‘Dangerously Hot’ Temps Force Schedule Changes At Olympic Trials In Eugene
The broiling heat in the weekend forecast is forcing changes at the U.S. Olympic Track and Field Team Trials underway in Eugene. Distance races are being shifted earlier in the day, but shorter events are staying put on the schedule in the peak afternoon heat.
Olympic hopefuls who train in the normally temperate Pacific Northwest are putting on brave faces and say they are prepared for the conditions.
In a bulletin posted Thursday, the National Weather Service described the predicted conditions across the Willamette Valley this weekend as “dangerously hot.”
“Extreme heat will significantly increase the potential for heat related illnesses, particularly for those working or participating in outdoor activities,” warned the Portland-based forecasters.
That covers the Olympic team trials unfolding under the bright sun at Hayward Field in Eugene. The eight days of running, jumping and throwing to select the U.S. athletes bound for the delayed Tokyo Summer Games wraps up Sunday.
The U.S. track federation (USATF) said it is taking athlete safety into account by moving the grueling 25-lap women’s 10,000 meter final into the morning on Saturday. It was originally going to happen at dinnertime when the temperature on the track could be lingering around 100 degrees.
Event organizers also moved up the 20 kilometer race walk start time by two hours in reaction to the forecast heat wave. The men’s and women’s race walks will now start at 7:00 a.m. on Saturday in Springfield, Oregon, instead of at 9 a.m.
It’s supposed to be even hotter on Sunday, with a forecast high in Eugene of 107 degrees. So, Sunday’s men’s 5000 meter final was also moved from late afternoon into the morning. But a lot of shorter events are not shifting significantly. Jumping and middle distance races, including the women’s 800 meters and men’s metric mile (1500m), are still on tap in the peak heat of the afternoon Sunday.
“I’m not concerned,” said University of Oregon sophomore sensation Cole Hocker, a 1500 meter runner. “I’m from Indiana. We have some pretty hot and humid summers. Definitely been in these conditions before and ran some pretty fast races in pretty hot heat.”
“It’s nothing that bothers me,” said Oregon Duck alum Jenna Prandini, a sprinter who grew up in toasty Clovis, California. “Just got to stay hydrated.”
Several distance runners who belong to elite training groups based at Nike’s Beaverton headquarters expressed mild appreciation for the shift of the 5000 meter final to the morning hours, while noting they were prepared to compete either way.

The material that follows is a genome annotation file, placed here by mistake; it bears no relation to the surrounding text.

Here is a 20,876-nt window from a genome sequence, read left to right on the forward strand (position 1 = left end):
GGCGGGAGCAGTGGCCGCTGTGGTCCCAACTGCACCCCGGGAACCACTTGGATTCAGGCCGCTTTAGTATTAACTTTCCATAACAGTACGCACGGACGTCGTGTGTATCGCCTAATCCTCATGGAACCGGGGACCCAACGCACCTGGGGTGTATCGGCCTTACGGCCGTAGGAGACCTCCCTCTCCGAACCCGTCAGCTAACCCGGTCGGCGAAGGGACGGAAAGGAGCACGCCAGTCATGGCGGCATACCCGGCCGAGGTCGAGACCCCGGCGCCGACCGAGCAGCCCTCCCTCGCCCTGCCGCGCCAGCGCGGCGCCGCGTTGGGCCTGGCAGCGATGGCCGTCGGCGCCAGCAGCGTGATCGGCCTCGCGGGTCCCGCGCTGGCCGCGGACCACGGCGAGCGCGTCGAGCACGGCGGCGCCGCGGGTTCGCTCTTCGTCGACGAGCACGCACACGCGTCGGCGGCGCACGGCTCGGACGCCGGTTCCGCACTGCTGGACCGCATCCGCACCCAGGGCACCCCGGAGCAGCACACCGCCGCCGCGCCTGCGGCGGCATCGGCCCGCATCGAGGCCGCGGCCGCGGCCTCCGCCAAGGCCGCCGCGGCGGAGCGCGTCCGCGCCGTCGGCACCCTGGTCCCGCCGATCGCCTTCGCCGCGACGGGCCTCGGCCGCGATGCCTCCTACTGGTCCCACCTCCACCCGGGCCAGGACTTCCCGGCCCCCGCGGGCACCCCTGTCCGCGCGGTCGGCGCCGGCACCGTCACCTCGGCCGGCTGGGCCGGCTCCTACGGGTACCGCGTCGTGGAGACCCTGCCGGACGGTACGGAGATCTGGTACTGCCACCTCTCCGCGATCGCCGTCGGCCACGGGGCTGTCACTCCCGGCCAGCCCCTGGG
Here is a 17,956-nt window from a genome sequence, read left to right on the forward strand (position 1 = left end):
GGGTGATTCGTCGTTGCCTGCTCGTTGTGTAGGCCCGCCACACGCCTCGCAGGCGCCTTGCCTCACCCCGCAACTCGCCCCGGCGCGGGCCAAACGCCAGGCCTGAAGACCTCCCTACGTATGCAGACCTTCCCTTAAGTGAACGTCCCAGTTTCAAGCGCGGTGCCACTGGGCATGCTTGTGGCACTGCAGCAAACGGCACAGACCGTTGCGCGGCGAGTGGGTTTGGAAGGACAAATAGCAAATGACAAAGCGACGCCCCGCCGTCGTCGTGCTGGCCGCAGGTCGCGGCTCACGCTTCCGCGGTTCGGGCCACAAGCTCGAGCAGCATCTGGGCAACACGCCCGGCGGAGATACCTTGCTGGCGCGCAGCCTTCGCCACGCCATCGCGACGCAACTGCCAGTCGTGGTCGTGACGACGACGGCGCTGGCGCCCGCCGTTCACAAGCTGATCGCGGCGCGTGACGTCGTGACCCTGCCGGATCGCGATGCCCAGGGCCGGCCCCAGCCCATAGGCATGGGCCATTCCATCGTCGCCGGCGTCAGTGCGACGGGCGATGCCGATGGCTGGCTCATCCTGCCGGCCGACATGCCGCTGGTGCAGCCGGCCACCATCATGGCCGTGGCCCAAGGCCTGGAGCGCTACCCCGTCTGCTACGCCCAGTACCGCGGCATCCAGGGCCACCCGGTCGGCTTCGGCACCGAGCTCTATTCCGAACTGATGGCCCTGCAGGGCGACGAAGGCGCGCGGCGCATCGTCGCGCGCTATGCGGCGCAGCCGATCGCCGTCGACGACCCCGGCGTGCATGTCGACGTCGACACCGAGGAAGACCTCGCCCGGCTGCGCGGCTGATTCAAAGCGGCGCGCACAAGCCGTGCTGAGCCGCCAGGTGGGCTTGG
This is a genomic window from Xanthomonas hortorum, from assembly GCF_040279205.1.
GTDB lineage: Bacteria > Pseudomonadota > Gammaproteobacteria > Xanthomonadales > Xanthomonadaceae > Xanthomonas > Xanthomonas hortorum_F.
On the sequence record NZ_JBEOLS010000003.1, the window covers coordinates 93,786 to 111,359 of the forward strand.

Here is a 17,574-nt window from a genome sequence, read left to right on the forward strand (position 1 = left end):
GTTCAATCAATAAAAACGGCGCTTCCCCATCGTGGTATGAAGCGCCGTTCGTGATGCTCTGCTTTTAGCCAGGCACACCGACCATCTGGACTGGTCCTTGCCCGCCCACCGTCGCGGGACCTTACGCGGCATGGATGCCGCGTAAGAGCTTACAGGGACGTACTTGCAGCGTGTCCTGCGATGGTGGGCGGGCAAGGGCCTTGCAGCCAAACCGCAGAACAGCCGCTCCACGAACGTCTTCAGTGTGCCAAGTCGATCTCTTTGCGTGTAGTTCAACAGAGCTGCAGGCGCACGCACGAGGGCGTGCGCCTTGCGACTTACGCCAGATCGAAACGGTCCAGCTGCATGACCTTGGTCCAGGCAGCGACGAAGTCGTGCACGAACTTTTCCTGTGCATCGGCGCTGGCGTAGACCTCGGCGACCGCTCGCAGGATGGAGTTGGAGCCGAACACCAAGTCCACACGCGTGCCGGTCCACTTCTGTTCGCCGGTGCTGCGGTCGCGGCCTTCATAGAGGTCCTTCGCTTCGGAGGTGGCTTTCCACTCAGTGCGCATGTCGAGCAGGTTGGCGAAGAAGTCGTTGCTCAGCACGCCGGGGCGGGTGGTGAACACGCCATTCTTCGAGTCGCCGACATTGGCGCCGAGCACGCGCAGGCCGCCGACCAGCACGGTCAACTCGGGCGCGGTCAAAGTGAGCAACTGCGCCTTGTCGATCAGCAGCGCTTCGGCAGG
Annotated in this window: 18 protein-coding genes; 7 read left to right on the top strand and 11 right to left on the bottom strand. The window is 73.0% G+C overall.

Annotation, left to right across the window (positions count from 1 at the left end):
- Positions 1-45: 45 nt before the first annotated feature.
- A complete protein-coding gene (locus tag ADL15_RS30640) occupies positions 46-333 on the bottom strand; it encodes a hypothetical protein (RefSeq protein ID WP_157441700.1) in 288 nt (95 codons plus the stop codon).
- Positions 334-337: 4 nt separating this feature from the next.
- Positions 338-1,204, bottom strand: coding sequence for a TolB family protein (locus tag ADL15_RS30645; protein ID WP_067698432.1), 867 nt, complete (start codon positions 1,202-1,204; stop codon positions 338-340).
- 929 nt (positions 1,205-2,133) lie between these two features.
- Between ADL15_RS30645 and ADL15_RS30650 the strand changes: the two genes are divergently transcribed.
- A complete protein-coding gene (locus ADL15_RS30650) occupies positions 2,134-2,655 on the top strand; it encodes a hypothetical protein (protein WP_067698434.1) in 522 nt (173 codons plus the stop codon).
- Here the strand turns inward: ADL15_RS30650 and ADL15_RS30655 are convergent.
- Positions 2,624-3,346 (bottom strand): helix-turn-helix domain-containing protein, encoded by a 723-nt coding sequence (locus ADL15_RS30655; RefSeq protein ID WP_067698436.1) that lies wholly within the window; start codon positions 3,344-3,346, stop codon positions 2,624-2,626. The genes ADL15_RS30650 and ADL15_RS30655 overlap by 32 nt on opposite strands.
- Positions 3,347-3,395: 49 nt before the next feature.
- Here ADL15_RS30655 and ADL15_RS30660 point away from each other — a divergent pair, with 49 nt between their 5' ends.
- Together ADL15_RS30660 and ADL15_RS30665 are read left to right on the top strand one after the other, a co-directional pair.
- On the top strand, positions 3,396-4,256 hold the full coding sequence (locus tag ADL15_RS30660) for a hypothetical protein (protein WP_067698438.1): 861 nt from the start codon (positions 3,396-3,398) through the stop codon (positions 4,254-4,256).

“It changes the race to some degree,” said Bowerman Track Club pro runner Grant Fisher of Portland. “A little cooler temperatures will be nice. It will probably make it a more of an honest race, more of a traditional race. By no means will it make it easier or harder. You adapt to the conditions. Any race is going to be hard against these guys.”
USATF said in an emailed statement that it is following guidelines for athlete safety from the American College for Sports Medicine. The medical association’s position statement on competition and heat illness recommends during summer months that all events and games be scheduled during the cooler hours of the day.
Thousands of track and field fans have purchased tickets for the final weekend of the Olympic trials. Hayward Field stadium rules prohibit coolers and ice chests of any size. The trials host committee said free drinking water would be available for fans. The newly-rebuilt venue has an architecturally-striking, curved canopy over much of the seating, which could provide some shade.
A favorite in the men’s 5000 meters, Rio Games silver medalist Paul Chelimo, noted in a tweet before his preliminary race on Thursday that “Tokyo will be hot as hell.” Chelimo implied that he was fine with the Olympic team selection races taking place in similar heat.
The women’s 5000 meter final went off on Monday afternoon in 94 degree heat. The athletes posted times well off their personal bests, but the top finishers — Elise Cranny and Karissa Schweizer of the Beaverton-based Bowerman Track Club — were among the pre-event favorites. Schweizer said afterwards her goal was to stay relaxed in the race and conserve energy so she wouldn’t wilt by the end when a surge would be needed.
The extreme heat this weekend adds the greatest burden on Olympic hopefuls who have not yet achieved the minimum time qualifying standard to get into the Tokyo Games. The harsh conditions make it less likely that distance runners will be able to improve on their season’s bests.
Team USA selection rules require that runners, jumpers and throwers meet the Olympic qualifying standard no later than these trials. A top-3 finisher in the U.S. Olympic Trials who lacks the Tokyo Games qualifying standard would be passed over in favor of a finisher farther back who previously achieved the needed mark.
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